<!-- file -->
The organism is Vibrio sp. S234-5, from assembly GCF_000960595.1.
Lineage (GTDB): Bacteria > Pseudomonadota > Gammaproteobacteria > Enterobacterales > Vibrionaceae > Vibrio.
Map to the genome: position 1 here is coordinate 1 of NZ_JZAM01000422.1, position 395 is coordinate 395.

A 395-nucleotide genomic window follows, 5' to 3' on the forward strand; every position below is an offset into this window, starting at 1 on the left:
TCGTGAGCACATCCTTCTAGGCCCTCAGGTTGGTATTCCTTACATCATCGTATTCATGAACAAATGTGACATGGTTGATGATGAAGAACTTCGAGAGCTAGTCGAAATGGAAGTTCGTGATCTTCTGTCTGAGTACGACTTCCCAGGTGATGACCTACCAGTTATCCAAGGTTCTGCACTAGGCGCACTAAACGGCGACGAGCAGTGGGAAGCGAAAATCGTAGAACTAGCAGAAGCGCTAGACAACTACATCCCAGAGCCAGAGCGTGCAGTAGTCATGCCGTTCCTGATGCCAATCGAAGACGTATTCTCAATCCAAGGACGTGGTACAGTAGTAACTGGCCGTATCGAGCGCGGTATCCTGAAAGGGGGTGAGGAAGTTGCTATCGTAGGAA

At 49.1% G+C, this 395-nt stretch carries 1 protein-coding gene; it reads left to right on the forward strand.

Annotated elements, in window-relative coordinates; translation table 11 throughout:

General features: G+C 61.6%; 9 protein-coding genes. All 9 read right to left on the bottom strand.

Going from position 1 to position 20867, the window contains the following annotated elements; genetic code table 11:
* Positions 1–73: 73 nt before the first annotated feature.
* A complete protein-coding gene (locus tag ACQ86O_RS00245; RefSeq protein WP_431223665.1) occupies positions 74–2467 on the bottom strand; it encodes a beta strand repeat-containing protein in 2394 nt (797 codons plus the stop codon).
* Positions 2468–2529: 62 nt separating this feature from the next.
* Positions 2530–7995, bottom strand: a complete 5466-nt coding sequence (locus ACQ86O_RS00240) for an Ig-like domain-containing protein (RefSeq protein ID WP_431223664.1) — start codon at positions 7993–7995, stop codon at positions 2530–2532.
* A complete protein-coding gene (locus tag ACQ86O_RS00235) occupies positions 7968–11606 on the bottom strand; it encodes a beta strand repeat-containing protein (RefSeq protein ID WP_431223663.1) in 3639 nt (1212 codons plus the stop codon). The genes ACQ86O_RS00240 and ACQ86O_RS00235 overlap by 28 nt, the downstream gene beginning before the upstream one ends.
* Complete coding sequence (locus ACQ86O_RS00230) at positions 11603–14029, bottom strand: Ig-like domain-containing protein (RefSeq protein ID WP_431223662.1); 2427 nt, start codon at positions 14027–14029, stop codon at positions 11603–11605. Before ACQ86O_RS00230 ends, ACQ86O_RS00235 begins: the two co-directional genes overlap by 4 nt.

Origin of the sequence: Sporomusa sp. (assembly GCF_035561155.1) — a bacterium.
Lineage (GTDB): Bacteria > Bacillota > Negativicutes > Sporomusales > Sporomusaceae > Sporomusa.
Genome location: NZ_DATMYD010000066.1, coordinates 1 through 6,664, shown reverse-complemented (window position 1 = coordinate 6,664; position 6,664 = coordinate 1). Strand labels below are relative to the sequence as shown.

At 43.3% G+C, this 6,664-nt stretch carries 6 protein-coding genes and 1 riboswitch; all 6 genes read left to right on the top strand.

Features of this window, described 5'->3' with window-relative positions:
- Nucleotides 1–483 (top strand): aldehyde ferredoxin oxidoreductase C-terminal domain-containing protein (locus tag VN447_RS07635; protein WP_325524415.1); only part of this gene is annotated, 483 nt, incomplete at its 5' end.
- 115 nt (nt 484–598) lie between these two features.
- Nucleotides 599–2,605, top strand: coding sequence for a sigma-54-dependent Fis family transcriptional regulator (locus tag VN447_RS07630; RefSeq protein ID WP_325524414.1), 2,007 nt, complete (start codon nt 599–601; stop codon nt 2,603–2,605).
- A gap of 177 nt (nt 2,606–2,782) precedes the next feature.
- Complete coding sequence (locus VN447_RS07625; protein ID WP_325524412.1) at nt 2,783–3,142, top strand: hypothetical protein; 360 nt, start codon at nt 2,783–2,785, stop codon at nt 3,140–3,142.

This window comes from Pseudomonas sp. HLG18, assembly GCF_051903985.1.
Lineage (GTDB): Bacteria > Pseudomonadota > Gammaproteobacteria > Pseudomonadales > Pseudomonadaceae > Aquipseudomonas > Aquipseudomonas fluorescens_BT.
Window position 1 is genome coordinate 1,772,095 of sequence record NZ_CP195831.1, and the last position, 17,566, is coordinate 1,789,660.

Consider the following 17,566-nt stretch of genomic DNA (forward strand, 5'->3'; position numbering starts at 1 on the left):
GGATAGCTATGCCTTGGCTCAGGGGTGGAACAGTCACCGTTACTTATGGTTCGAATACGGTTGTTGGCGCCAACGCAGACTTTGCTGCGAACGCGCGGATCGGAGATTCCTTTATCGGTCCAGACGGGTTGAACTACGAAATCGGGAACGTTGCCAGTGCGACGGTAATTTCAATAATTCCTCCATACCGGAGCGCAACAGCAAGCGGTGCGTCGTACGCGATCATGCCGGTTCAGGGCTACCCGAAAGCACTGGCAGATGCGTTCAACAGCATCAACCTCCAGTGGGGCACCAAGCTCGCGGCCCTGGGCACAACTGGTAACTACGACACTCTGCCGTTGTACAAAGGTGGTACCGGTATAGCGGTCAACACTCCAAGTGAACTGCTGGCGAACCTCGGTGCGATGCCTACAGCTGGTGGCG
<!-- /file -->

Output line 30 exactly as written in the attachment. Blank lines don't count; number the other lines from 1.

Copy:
GGATAGCTATGCCTTGGCTCAGGGGTGGAACAGTCACCGTTACTTATGGTTCGAATACGGTTGTTGGCGCCAACGCAGACTTTGCTGCGAACGCGCGGATCGGAGATTCCTTTATCGGTCCAGACGGGTTGAACTACGAAATCGGGAACGTTGCCAGTGCGACGGTAATTTCAATAATTCCTCCATACCGGAGCGCAACAGCAAGCGGTGCGTCGTACGCGATCATGCCGGTTCAGGGCTACCCGAAAGCACTGGCAGATGCGTTCAACAGCATCAACCTCCAGTGGGGCACCAAGCTCGCGGCCCTGGGCACAACTGGTAACTACGACACTCTGCCGTTGTACAAAGGTGGTACCGGTATAGCGGTCAACACTCCAAGTGAACTGCTGGCGAACCTCGGTGCGATGCCTACAGCTGGTGGCG